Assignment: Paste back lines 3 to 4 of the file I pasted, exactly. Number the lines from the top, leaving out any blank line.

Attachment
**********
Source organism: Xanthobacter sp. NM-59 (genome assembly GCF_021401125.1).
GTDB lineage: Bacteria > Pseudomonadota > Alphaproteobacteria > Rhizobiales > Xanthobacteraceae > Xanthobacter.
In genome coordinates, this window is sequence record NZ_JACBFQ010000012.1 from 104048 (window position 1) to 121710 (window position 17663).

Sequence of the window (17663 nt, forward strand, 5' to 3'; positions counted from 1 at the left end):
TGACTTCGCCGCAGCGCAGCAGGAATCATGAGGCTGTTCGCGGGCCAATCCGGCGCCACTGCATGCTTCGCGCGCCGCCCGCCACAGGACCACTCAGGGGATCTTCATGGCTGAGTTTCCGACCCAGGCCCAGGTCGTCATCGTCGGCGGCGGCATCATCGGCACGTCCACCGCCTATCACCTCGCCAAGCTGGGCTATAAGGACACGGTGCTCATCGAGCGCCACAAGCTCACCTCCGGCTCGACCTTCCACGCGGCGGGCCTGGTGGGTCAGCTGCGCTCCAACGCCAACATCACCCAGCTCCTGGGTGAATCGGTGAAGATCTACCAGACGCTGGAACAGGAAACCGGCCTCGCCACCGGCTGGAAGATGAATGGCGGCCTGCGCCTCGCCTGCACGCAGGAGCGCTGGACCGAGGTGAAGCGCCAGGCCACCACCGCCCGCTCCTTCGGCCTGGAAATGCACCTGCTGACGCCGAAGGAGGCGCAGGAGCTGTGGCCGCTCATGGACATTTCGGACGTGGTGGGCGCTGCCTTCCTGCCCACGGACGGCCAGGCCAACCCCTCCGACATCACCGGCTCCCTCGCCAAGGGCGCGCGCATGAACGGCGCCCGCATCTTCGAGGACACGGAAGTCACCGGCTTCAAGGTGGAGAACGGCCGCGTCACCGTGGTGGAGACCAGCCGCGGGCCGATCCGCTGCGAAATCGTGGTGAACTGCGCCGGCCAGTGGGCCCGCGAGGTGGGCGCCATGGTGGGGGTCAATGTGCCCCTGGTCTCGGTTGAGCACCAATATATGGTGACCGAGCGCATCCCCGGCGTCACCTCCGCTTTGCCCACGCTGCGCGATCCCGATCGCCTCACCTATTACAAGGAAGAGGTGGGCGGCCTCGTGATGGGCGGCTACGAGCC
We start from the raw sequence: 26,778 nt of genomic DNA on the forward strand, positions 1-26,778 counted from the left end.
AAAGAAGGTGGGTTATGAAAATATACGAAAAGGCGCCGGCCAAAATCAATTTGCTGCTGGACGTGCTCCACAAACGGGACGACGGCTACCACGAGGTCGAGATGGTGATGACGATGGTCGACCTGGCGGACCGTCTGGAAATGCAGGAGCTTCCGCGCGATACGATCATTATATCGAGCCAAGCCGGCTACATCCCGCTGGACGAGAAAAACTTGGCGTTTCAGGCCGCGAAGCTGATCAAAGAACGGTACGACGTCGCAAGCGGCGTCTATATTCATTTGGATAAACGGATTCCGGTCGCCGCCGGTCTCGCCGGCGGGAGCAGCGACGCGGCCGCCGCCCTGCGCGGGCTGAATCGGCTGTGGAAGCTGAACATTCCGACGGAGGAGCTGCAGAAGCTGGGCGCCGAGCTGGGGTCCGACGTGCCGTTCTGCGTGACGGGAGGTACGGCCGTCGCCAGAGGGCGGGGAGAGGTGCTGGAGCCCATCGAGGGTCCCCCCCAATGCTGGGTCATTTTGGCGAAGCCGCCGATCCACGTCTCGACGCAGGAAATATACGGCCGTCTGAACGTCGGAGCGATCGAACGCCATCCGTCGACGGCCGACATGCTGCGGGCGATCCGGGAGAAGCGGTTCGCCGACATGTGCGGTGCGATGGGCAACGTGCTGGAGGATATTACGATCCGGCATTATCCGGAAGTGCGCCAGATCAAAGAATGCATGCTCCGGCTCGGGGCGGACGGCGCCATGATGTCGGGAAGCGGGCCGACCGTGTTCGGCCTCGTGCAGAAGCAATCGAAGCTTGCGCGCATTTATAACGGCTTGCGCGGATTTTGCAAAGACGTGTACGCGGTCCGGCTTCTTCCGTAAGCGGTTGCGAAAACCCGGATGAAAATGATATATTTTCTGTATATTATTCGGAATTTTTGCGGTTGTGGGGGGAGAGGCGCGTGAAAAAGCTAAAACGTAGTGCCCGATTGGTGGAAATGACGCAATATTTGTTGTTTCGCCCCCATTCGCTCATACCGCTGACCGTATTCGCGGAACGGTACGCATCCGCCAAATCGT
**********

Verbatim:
In genome coordinates, this window is sequence record NZ_JACBFQ010000012.1 from 104048 (window position 1) to 121710 (window position 17663).

Sequence of the window (17663 nt, forward strand, 5' to 3'; positions counted from 1 at the left end):